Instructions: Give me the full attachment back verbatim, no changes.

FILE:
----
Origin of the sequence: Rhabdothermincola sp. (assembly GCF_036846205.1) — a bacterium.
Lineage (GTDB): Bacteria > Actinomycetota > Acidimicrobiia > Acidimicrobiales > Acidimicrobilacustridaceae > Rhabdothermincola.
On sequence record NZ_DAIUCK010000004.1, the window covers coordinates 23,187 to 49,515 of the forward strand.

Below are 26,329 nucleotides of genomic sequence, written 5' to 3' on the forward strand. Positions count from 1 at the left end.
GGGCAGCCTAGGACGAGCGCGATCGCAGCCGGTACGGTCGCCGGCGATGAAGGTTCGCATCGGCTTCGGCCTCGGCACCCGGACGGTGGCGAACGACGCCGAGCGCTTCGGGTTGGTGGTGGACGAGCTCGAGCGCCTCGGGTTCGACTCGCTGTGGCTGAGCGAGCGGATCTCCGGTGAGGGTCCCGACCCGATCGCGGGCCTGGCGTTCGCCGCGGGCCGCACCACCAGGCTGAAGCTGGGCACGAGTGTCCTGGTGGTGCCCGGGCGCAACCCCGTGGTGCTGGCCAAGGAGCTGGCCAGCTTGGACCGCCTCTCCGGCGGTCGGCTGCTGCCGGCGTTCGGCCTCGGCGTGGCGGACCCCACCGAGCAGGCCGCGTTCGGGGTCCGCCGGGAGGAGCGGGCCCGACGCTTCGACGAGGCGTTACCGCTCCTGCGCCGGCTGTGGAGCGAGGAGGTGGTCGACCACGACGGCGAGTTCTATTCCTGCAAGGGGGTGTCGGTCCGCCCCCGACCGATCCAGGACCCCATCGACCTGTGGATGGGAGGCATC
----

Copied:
Origin of the sequence: Rhabdothermincola sp. (assembly GCF_036846205.1) — a bacterium.
Lineage (GTDB): Bacteria > Actinomycetota > Acidimicrobiia > Acidimicrobiales > Acidimicrobilacustridaceae > Rhabdothermincola.
On sequence record NZ_DAIUCK010000004.1, the window covers coordinates 23,187 to 49,515 of the forward strand.

Below are 26,329 nucleotides of genomic sequence, written 5' to 3' on the forward strand. Positions count from 1 at the left end.
GGGCAGCCTAGGACGAGCGCGATCGCAGCCGGTACGGTCGCCGGCGATGAAGGTTCGCATCGGCTTCGGCCTCGGCACCCGGACGGTGGCGAACGACGCCGAGCGCTTCGGGTTGGTGGTGGACGAGCTCGAGCGCCTCGGGTTCGACTCGCTGTGGCTGAGCGAGCGGATCTCCGGTGAGGGTCCCGACCCGATCGCGGGCCTGGCGTTCGCCGCGGGCCGCACCACCAGGCTGAAGCTGGGCACGAGTGTCCTGGTGGTGCCCGGGCGCAACCCCGTGGTGCTGGCCAAGGAGCTGGCCAGCTTGGACCGCCTCTCCGGCGGTCGGCTGCTGCCGGCGTTCGGCCTCGGCGTGGCGGACCCCACCGAGCAGGCCGCGTTCGGGGTCCGCCGGGAGGAGCGGGCCCGACGCTTCGACGAGGCGTTACCGCTCCTGCGCCGGCTGTGGAGCGAGGAGGTGGTCGACCACGACGGCGAGTTCTATTCCTGCAAGGGGGTGTCGGTCCGCCCCCGACCGATCCAGGACCCCATCGACCTGTGGATGGGAGGCATC